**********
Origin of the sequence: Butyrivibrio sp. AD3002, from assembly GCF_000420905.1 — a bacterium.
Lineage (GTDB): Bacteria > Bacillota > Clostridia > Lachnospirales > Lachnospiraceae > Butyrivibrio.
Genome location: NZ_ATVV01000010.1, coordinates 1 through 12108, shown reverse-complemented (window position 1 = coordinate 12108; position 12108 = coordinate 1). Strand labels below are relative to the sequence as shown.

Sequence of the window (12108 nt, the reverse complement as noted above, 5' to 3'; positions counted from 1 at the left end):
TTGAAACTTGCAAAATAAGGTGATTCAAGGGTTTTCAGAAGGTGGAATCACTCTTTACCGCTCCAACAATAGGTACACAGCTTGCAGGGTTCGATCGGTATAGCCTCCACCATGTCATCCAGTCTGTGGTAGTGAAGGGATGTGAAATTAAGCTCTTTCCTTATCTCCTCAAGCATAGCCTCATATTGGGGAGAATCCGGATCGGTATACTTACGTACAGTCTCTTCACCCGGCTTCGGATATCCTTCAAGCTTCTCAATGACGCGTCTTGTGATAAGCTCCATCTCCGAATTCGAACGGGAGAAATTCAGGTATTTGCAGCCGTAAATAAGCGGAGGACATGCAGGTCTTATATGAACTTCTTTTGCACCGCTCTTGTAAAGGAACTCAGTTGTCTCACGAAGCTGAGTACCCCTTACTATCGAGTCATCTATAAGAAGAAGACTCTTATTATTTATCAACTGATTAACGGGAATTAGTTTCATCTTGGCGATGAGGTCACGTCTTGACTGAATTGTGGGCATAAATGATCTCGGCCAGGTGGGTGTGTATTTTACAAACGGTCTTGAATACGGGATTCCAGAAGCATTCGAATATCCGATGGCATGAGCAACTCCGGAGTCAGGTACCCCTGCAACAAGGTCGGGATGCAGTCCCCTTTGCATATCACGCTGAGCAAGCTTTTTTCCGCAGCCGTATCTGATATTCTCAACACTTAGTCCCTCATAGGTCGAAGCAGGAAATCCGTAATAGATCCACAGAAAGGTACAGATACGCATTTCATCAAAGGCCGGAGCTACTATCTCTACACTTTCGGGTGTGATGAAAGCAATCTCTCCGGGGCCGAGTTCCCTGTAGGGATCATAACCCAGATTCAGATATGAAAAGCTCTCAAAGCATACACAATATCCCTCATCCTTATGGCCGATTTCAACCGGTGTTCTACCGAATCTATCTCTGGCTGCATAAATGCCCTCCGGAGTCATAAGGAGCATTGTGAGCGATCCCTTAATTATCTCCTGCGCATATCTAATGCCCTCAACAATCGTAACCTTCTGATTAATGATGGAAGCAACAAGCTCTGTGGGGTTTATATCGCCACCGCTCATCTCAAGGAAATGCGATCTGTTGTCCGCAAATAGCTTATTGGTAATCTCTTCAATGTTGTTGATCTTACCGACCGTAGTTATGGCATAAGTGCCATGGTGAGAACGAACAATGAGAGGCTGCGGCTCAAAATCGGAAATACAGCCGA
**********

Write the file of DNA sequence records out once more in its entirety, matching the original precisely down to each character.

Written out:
Origin of the sequence: Butyrivibrio sp. AD3002, from assembly GCF_000420905.1 — a bacterium.
Lineage (GTDB): Bacteria > Bacillota > Clostridia > Lachnospirales > Lachnospiraceae > Butyrivibrio.
Genome location: NZ_ATVV01000010.1, coordinates 1 through 12108, shown reverse-complemented (window position 1 = coordinate 12108; position 12108 = coordinate 1). Strand labels below are relative to the sequence as shown.

Sequence of the window (12108 nt, the reverse complement as noted above, 5' to 3'; positions counted from 1 at the left end):
TTGAAACTTGCAAAATAAGGTGATTCAAGGGTTTTCAGAAGGTGGAATCACTCTTTACCGCTCCAACAATAGGTACACAGCTTGCAGGGTTCGATCGGTATAGCCTCCACCATGTCATCCAGTCTGTGGTAGTGAAGGGATGTGAAATTAAGCTCTTTCCTTATCTCCTCAAGCATAGCCTCATATTGGGGAGAATCCGGATCGGTATACTTACGTACAGTCTCTTCACCCGGCTTCGGATATCCTTCAAGCTTCTCAATGACGCGTCTTGTGATAAGCTCCATCTCCGAATTCGAACGGGAGAAATTCAGGTATTTGCAGCCGTAAATAAGCGGAGGACATGCAGGTCTTATATGAACTTCTTTTGCACCGCTCTTGTAAAGGAACTCAGTTGTCTCACGAAGCTGAGTACCCCTTACTATCGAGTCATCTATAAGAAGAAGACTCTTATTATTTATCAACTGATTAACGGGAATTAGTTTCATCTTGGCGATGAGGTCACGTCTTGACTGAATTGTGGGCATAAATGATCTCGGCCAGGTGGGTGTGTATTTTACAAACGGTCTTGAATACGGGATTCCAGAAGCATTCGAATATCCGATGGCATGAGCAACTCCGGAGTCAGGTACCCCTGCAACAAGGTCGGGATGCAGTCCCCTTTGCATATCACGCTGAGCAAGCTTTTTTCCGCAGCCGTATCTGATATTCTCAACACTTAGTCCCTCATAGGTCGAAGCAGGAAATCCGTAATAGATCCACAGAAAGGTACAGATACGCATTTCATCAAAGGCCGGAGCTACTATCTCTACACTTTCGGGTGTGATGAAAGCAATCTCTCCGGGGCCGAGTTCCCTGTAGGGATCATAACCCAGATTCAGATATGAAAAGCTCTCAAAGCATACACAATATCCCTCATCCTTATGGCCGATTTCAACCGGTGTTCTACCGAATCTATCTCTGGCTGCATAAATGCCCTCCGGAGTCATAAGGAGCATTGTGAGCGATCCCTTAATTATCTCCTGCGCATATCTAATGCCCTCAACAATCGTAACCTTCTGATTAATGATGGAAGCAACAAGCTCTGTGGGGTTTATATCGCCACCGCTCATCTCAAGGAAATGCGATCTGTTGTCCGCAAATAGCTTATTGGTAATCTCTTCAATGTTGTTGATCTTACCGACCGTAGTTATGGCATAAGTGCCATGGTGAGAACGAACAATGAGAGGCTGCGGCTCAAAATCGGAAATACAGCCGA